A photo across the top of the Dearborn Street Coalition's website shows 14 Vietnamese young adults holding a banner emblazoned, "Save Our Little Saigon." But despite the neighborhood coalition's proud announcement in early September that it had signed a contract with a mall developer to provide more neighborhood amenities, Little Saigon may need more saving than ever.

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Anchored on South Jackson Street, the neighborhood is lined with immigrant-owned jewelry stores, pho restaurants, and bustling grocery shops. Most of the buildings are squat, and the rents are affordable. But that could change.

The Dearborn Street Coalition boasts 40 member organizations on its website. However, several of the people involved in the coalition complain that only four members of the steering committee, including the Washington Vietnamese American Chamber of Commerce (WAVA), signed the deal with Dearborn Street Developers, which is building a mall on the current Goodwill site at South Dearborn Street and Rainier Avenue. Led by Puget Sound Sage, a housing and labor nonprofit organization, the coalition is mostly made up of labor, housing, and business interests. But several other organizations that represent residents and merchants, such as representatives of Squire Park and the International District, feel betrayed.

"Some groups within the Vietnamese community were not part of the decision-making process and think that WAVA wasn't very inclusive," says Tom Im, neighborhood planner for Inter*Im Community Development Association, a coalition member that advocates for responsible development in the International District. He says members who opposed the development were "excluded from discussions." They had argued that the mall, which will include a 165,000-square-foot Target store, would compete with and threaten Little Saigon's independent businesses. The fallout could cause "a schism between the various Vietnamese organizations," Im says.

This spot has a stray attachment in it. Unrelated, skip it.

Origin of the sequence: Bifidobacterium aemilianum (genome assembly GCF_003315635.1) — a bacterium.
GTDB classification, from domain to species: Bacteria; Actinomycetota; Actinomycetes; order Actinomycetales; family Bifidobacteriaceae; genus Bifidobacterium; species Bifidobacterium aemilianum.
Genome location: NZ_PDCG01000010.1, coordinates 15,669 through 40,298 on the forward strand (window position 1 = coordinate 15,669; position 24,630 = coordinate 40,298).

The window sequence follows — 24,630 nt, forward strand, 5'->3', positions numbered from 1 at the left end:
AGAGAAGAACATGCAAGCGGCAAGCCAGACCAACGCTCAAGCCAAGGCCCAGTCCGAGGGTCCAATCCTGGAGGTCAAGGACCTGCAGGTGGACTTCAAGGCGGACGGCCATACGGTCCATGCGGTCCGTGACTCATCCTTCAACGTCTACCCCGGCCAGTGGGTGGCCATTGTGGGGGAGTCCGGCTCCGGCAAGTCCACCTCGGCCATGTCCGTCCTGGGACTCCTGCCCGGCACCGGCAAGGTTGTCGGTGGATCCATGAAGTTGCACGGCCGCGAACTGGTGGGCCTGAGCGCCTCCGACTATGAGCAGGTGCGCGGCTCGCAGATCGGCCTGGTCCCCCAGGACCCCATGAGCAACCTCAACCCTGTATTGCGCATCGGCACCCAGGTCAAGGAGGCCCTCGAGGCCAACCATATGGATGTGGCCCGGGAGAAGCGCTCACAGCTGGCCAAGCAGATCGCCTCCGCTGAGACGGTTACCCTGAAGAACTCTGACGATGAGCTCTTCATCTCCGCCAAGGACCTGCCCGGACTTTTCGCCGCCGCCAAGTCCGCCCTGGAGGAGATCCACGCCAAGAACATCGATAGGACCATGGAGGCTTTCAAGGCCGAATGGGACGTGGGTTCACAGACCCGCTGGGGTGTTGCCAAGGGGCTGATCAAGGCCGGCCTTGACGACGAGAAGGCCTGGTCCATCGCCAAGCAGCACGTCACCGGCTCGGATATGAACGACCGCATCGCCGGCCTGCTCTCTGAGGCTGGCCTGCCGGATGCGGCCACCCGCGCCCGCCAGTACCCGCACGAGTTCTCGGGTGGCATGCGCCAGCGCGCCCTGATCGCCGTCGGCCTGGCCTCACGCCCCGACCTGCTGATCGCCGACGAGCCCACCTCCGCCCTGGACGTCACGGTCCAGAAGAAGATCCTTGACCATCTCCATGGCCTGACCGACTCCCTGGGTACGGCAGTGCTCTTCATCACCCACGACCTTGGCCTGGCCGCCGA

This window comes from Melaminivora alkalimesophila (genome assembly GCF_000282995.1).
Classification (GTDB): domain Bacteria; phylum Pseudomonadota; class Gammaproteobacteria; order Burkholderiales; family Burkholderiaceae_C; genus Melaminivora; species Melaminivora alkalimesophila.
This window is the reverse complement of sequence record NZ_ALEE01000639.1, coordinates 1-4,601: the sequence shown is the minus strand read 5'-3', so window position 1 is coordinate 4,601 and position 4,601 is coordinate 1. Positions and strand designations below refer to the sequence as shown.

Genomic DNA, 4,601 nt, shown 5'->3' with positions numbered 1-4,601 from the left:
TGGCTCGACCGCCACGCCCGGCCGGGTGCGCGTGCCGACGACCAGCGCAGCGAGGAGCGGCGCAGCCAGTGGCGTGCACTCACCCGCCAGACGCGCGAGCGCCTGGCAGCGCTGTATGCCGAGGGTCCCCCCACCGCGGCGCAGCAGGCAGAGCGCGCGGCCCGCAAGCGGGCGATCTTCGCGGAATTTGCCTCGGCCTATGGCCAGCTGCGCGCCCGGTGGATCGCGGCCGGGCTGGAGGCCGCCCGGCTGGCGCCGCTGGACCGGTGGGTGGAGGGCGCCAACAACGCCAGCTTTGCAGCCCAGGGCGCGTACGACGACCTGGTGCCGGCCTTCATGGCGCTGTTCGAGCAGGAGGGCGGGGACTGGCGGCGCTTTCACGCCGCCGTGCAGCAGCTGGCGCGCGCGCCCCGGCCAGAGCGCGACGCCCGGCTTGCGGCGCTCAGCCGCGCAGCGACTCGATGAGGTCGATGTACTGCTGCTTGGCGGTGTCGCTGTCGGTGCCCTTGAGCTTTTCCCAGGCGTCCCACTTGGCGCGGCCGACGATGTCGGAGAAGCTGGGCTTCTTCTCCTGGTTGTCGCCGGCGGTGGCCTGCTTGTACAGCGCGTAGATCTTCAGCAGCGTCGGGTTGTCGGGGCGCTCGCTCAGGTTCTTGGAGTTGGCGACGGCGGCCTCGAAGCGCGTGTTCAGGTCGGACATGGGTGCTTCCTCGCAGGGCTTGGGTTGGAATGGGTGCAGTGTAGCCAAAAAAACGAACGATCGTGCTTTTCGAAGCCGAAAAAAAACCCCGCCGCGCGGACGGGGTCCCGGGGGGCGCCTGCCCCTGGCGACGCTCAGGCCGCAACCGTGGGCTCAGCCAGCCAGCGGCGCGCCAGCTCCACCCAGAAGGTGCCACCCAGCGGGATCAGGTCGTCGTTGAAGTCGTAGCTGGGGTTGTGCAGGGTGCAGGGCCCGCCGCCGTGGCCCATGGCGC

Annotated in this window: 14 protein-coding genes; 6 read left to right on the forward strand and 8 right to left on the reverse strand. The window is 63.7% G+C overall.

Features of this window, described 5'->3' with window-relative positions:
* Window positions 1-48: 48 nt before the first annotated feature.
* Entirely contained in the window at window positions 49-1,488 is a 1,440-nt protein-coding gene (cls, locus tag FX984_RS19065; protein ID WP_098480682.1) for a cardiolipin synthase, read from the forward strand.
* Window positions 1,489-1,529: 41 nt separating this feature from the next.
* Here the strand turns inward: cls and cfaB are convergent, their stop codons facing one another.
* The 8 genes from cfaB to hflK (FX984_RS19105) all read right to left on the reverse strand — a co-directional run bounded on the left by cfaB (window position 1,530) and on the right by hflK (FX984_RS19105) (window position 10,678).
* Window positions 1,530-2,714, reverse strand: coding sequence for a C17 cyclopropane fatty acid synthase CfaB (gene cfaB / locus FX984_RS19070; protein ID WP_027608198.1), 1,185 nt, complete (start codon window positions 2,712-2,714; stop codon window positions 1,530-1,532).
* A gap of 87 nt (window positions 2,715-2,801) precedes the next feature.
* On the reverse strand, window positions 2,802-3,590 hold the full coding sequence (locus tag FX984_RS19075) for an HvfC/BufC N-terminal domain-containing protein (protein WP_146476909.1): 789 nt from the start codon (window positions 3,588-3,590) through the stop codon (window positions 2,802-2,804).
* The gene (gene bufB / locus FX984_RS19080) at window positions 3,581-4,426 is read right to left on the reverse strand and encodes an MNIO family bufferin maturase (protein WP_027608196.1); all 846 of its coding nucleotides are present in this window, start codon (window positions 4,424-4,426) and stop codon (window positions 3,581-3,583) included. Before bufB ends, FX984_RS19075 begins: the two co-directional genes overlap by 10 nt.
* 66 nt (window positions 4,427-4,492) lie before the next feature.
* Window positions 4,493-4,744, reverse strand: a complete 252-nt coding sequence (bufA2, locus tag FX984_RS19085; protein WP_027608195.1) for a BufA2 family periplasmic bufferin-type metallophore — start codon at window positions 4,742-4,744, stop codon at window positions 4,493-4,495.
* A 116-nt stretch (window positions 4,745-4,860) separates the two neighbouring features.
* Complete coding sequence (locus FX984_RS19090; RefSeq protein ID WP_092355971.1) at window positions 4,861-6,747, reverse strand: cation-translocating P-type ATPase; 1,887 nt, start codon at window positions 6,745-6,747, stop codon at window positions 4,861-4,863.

"This kind of deal is really deceptive and not good enough for the community to take," says neighborhood activist Quynh-Tram Nguyen. She says details of the proposal were never disclosed to many Vietnamese business owners, who now "do not know what they can say" in the neighborhood. In late August, Nguyen and her husband circulated bilingual flyers to Little Saigon business owners in an effort to inform them about the changes to the neighborhood.

But WAVA director Quang Nguyen thinks the coalition got a good deal under the circumstances. The development, he says, is "like a big wave... coming at us. Either we learn to surf it or we try to stop it and we will be swamped." He cites the best features of the deal, including $200,000 toward a Vietnamese community center and 200 units of low-income housing. Nonetheless, the mall and a simultaneous upzone in south downtown, which would replace many older buildings with high-rent modern ones, may come at a long-term cost to a neighborhood whose independent businesses and low-income residents are increasingly threatened by rising rents and big-box competition. recommended